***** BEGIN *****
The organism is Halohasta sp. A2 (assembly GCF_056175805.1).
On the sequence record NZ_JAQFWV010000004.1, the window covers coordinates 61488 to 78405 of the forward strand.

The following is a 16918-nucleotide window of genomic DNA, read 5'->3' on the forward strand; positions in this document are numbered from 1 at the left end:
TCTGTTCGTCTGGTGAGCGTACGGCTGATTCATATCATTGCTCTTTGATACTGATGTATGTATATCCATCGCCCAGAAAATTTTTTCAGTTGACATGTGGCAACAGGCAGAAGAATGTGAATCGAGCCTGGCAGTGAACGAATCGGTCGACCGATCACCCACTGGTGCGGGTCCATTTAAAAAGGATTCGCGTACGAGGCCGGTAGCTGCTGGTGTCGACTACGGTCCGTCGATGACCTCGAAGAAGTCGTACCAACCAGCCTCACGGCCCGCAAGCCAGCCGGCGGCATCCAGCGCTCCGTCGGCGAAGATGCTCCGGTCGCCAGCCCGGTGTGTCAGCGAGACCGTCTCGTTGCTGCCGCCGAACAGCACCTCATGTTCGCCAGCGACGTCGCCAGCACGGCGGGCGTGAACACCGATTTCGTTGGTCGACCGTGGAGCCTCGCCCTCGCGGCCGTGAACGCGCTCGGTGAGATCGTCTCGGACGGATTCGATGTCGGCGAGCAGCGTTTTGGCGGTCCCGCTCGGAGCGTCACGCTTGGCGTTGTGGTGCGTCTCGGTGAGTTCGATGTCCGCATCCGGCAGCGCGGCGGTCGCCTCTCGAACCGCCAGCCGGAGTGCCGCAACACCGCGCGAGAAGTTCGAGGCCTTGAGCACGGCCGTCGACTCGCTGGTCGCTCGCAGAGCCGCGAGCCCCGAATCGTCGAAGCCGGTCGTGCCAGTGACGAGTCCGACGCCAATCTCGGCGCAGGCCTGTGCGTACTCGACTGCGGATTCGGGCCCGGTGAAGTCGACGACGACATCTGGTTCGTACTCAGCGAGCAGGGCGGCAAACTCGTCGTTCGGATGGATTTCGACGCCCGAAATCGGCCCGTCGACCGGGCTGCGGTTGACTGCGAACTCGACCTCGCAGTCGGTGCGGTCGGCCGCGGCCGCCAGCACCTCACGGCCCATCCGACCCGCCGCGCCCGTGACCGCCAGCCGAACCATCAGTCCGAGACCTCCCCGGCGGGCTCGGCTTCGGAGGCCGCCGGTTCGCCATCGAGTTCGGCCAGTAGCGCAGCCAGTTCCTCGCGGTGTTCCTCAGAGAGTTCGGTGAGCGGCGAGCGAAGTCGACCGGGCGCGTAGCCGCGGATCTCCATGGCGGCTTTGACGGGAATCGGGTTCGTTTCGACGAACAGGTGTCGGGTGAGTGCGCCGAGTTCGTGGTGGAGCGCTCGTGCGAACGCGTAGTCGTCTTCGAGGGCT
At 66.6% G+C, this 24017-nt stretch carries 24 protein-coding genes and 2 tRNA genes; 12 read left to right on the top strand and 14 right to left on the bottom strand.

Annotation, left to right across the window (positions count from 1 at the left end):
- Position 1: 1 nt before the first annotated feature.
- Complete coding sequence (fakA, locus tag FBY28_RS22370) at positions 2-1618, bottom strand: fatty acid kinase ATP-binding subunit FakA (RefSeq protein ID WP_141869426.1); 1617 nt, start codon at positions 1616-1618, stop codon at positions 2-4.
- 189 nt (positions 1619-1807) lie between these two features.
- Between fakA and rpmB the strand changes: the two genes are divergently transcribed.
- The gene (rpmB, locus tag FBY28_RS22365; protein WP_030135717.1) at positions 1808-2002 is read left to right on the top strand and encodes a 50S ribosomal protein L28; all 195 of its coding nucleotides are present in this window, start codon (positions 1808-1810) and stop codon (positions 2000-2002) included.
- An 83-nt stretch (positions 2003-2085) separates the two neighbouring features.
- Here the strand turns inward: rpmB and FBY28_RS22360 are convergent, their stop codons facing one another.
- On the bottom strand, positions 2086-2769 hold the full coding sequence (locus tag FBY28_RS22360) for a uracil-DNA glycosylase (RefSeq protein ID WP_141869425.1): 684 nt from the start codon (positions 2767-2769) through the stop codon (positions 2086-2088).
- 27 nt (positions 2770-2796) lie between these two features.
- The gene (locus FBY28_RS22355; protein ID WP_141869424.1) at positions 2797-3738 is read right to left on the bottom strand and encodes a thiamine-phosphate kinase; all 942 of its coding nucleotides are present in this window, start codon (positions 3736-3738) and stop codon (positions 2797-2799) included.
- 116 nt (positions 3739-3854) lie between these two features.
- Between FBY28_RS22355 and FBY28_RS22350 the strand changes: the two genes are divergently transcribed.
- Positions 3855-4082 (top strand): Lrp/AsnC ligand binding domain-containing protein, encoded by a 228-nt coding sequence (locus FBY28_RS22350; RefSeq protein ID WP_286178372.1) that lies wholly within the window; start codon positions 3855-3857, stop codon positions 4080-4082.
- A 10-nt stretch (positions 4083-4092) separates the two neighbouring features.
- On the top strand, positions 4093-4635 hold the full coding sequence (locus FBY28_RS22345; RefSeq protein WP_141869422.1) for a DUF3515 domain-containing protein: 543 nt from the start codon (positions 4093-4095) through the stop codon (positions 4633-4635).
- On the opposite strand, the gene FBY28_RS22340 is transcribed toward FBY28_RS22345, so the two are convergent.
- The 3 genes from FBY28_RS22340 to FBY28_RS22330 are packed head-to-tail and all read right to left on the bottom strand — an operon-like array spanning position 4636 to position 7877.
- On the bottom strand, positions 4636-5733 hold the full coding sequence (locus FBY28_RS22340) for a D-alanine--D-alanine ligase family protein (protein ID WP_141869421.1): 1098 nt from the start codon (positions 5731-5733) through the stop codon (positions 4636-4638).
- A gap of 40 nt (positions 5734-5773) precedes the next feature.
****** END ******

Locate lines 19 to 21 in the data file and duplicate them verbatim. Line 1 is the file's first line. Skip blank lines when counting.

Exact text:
- Positions 3855-4082 (top strand): Lrp/AsnC ligand binding domain-containing protein, encoded by a 228-nt coding sequence (locus FBY28_RS22350; RefSeq protein ID WP_286178372.1) that lies wholly within the window; start codon positions 3855-3857, stop codon positions 4080-4082.
- A 10-nt stretch (positions 4083-4092) separates the two neighbouring features.
- On the top strand, positions 4093-4635 hold the full coding sequence (locus FBY28_RS22345; RefSeq protein WP_141869422.1) for a DUF3515 domain-containing protein: 543 nt from the start codon (positions 4093-4095) through the stop codon (positions 4633-4635).